Advertising is no longer a dirty word for consumers when paired with a choice. Unlike on cable, streaming has introduced flexibility around monetization models, presenting viewers with the option to watch on platforms that monetize with only ads, only subscriptions, or a hybrid.  For many of the streaming services competing with Netflix, advertisements have been a major boon for growth. A standout example, Hulu, offers tiered subscriptions, with varied pricing that determine the frequency of ads shown to users. Currently, 70% of their 82 million viewers prefer paying less for an experience that includes some ads, rather than splurging for the premium subscription that eliminates them entirely. Hulu has also managed to keep users satisfied with their ads by developing new, less intrusive units, such as 10-second mid-rolls and banner ads that display while content is paused. This willingness to tolerate advertisements in one form or another in return for a discounted price is part of a sea change amongst consumer’s preferences.  It is a win-win for both parties, as ads keep prices lower for the user while increasing revenue and widening the pool of potential subscribers for the streaming service.


Netflix’s hesitation to act on the opportunity ads represent is understandable.  Subscription revenue is their bread and butter and anything to upset subscribers could wipe out millions of users overnight.  However, Netflix can manage to have their cake and eat it too if they implement ads the right way. The streaming service has already dipped their toe into the promotional pool, selling product placements in originals and licensing their popular brands and characters for product tie-ins. Both are safe bets that don’t have as significant of an impact on user experience as commercials do. Thus far Netflix’s only experimentation with true commercials came as post-roll ads (what they called video promotions) for their own content that were widely met with public outrage. In this case, Netflix neglected to give viewers a choice, fueling fears that the floodgates for commercials of all types were about to slam open.  Commercials will only work on the platform if users can control their ad experience based on what they pay. That could mean replicating Hulu’s tiered subscriptions or innovating on that model. So long as subscribers can select the ratio between the price they pay and frequency of ads, blowback and churn should be mitigated or non-existent.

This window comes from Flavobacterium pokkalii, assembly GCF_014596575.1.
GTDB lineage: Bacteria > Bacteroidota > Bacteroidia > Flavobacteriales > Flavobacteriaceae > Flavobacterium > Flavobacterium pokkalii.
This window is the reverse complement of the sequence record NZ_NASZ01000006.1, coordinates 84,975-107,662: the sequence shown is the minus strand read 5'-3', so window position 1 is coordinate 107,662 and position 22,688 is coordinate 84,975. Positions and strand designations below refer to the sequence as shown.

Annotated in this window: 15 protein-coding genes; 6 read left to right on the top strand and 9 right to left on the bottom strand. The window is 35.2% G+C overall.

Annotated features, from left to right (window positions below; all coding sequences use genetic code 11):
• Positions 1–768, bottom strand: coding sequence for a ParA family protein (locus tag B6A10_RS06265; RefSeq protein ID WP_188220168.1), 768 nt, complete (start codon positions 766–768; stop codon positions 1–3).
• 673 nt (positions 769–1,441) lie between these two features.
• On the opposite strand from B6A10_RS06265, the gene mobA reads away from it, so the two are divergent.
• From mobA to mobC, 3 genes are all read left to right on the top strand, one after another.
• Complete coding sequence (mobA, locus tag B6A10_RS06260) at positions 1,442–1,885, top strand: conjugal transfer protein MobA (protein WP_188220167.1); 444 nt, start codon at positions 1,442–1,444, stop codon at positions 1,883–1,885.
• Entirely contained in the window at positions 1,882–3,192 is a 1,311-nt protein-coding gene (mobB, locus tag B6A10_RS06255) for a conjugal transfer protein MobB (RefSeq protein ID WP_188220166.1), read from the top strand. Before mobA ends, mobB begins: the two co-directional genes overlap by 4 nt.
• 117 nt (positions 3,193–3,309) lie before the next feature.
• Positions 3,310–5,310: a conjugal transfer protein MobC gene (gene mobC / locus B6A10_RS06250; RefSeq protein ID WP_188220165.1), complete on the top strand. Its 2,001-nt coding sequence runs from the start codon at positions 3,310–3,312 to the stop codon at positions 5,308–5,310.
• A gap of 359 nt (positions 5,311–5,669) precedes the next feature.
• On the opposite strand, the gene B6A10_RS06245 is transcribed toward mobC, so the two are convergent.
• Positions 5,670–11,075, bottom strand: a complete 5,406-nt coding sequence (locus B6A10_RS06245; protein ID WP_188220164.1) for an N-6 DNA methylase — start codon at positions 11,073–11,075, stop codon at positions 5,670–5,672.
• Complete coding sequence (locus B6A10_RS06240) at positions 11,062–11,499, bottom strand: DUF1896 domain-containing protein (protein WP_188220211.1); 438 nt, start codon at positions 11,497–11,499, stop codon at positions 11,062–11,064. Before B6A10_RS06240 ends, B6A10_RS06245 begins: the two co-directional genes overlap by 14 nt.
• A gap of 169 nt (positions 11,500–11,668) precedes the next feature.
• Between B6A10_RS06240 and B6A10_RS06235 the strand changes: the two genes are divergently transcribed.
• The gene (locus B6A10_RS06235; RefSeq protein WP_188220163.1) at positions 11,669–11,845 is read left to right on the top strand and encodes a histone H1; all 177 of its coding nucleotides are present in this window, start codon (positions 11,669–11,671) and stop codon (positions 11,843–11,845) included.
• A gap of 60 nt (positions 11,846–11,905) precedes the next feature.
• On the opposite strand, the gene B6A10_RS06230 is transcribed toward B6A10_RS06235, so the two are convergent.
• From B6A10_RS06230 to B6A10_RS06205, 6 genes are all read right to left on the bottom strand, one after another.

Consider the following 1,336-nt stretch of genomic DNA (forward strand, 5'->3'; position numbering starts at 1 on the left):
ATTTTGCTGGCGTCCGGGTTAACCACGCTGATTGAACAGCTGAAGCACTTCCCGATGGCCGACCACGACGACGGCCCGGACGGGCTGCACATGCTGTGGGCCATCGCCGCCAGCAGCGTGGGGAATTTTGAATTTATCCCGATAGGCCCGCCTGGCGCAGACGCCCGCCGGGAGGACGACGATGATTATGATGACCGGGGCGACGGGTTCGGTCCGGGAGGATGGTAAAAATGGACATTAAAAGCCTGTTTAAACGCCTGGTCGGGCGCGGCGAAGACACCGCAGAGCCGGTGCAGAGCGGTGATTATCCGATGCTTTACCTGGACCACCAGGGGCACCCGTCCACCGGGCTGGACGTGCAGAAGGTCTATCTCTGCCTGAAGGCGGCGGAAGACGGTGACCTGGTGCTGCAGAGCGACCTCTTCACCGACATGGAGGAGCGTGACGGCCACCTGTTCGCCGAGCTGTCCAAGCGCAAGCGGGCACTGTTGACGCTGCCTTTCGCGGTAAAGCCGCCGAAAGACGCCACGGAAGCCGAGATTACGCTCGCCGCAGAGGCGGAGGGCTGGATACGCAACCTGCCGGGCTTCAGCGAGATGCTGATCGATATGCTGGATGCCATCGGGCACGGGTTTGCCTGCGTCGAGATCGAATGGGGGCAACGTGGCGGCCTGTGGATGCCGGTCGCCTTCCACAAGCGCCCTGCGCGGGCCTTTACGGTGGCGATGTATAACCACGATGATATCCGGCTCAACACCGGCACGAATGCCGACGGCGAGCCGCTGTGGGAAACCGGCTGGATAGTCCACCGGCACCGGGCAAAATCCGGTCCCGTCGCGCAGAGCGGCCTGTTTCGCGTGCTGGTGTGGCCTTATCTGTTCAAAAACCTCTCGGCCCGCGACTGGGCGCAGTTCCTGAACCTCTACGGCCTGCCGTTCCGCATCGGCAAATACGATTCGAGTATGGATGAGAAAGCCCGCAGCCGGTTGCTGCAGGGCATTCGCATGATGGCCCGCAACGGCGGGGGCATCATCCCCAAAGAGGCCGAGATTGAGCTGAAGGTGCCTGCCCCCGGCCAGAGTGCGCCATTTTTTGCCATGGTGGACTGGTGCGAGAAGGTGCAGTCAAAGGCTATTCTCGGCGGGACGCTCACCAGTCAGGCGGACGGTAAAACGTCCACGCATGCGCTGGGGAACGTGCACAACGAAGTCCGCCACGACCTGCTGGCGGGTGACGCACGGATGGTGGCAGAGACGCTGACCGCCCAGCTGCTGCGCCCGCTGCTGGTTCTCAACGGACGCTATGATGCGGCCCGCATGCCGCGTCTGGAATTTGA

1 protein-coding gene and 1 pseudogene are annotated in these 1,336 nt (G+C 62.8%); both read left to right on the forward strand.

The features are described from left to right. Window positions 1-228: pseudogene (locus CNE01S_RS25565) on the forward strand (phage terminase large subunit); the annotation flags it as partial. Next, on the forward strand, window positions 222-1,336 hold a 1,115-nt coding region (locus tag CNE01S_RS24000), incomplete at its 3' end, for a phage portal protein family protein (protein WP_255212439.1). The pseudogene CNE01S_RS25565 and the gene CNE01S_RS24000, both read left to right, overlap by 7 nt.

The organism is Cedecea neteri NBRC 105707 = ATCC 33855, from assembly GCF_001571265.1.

At Netflix, compromising on their no commercials pledge is going to be a necessary step.  They may have won the first streaming World War, but Streaming WW2 is coming, and the enemies have deeper pockets this time.  The untapped potential of selling advertisers access to Netflix’s users is immense. For years Netflix has collected a wide range of data around users to develop an intricate understanding that fuels their recommendations and content strategy. Applying that rich data to deliver ads would turn Netflix into one of the most valuable ad platforms. The level of targeting possible would drive marketers into a full-fledged frenzy.  For Netflix to become the next 100 billion dollar company they have to think beyond subscriptions and look to advertising as the apparent next step in staving off the competitors biting at their heels. The largest consumer subscription service can also become one of the World’s largest ad platforms; only if Netflix can break a promise.


Learn how Unreel is helping streaming services leverage audience data and monetize their content with ads.